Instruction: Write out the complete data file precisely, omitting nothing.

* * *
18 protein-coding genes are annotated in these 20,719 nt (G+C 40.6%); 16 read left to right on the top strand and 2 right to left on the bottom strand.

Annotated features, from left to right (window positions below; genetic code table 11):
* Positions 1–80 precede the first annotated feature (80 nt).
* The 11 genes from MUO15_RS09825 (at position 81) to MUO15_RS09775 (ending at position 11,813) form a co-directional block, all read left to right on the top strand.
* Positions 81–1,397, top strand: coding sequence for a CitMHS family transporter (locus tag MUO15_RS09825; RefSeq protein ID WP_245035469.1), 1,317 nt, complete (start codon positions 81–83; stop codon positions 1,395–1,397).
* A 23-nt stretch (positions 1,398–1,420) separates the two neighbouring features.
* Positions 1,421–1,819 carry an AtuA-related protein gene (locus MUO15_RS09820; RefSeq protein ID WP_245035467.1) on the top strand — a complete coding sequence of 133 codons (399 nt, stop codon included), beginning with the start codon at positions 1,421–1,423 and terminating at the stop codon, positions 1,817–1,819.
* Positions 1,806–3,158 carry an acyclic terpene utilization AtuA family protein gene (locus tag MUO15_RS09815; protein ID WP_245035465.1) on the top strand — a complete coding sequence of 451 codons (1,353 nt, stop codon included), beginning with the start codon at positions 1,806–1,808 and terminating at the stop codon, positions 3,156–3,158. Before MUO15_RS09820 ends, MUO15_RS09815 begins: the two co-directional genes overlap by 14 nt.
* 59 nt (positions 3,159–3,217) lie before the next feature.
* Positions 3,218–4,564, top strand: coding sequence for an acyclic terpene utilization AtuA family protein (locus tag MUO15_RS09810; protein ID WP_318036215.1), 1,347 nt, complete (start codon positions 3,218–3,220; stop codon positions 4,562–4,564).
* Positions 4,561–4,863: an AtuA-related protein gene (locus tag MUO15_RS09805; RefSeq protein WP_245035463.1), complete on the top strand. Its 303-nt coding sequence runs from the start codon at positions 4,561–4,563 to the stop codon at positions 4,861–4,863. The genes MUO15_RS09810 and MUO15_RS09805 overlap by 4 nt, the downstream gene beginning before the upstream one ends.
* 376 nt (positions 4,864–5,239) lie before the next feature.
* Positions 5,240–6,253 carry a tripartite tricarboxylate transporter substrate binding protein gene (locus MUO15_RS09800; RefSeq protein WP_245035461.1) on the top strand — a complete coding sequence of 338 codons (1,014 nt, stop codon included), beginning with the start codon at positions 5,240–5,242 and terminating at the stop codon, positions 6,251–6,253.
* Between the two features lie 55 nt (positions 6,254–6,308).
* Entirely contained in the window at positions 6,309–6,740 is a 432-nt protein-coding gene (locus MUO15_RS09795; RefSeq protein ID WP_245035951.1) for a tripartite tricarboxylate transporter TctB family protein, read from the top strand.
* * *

18 protein-coding genes are annotated in these 20,719 nt (G+C 40.6%); 16 read left to right on the top strand and 2 right to left on the bottom strand.

Annotated features, from left to right (window positions below; genetic code table 11):
* Positions 1–80 precede the first annotated feature (80 nt).
* The 11 genes from MUO15_RS09825 (at position 81) to MUO15_RS09775 (ending at position 11,813) form a co-directional block, all read left to right on the top strand.
* Positions 81–1,397, top strand: coding sequence for a CitMHS family transporter (locus tag MUO15_RS09825; RefSeq protein ID WP_245035469.1), 1,317 nt, complete (start codon positions 81–83; stop codon positions 1,395–1,397).
* A 23-nt stretch (positions 1,398–1,420) separates the two neighbouring features.
* Positions 1,421–1,819 carry an AtuA-related protein gene (locus MUO15_RS09820; RefSeq protein ID WP_245035467.1) on the top strand — a complete coding sequence of 133 codons (399 nt, stop codon included), beginning with the start codon at positions 1,421–1,423 and terminating at the stop codon, positions 1,817–1,819.
* Positions 1,806–3,158 carry an acyclic terpene utilization AtuA family protein gene (locus tag MUO15_RS09815; protein ID WP_245035465.1) on the top strand — a complete coding sequence of 451 codons (1,353 nt, stop codon included), beginning with the start codon at positions 1,806–1,808 and terminating at the stop codon, positions 3,156–3,158. Before MUO15_RS09820 ends, MUO15_RS09815 begins: the two co-directional genes overlap by 14 nt.
* 59 nt (positions 3,159–3,217) lie before the next feature.
* Positions 3,218–4,564, top strand: coding sequence for an acyclic terpene utilization AtuA family protein (locus tag MUO15_RS09810; protein ID WP_318036215.1), 1,347 nt, complete (start codon positions 3,218–3,220; stop codon positions 4,562–4,564).
* Positions 4,561–4,863: an AtuA-related protein gene (locus tag MUO15_RS09805; RefSeq protein WP_245035463.1), complete on the top strand. Its 303-nt coding sequence runs from the start codon at positions 4,561–4,563 to the stop codon at positions 4,861–4,863. The genes MUO15_RS09810 and MUO15_RS09805 overlap by 4 nt, the downstream gene beginning before the upstream one ends.
* 376 nt (positions 4,864–5,239) lie before the next feature.
* Positions 5,240–6,253 carry a tripartite tricarboxylate transporter substrate binding protein gene (locus MUO15_RS09800; RefSeq protein WP_245035461.1) on the top strand — a complete coding sequence of 338 codons (1,014 nt, stop codon included), beginning with the start codon at positions 5,240–5,242 and terminating at the stop codon, positions 6,251–6,253.
* Between the two features lie 55 nt (positions 6,254–6,308).
* Entirely contained in the window at positions 6,309–6,740 is a 432-nt protein-coding gene (locus MUO15_RS09795; RefSeq protein ID WP_245035951.1) for a tripartite tricarboxylate transporter TctB family protein, read from the top strand.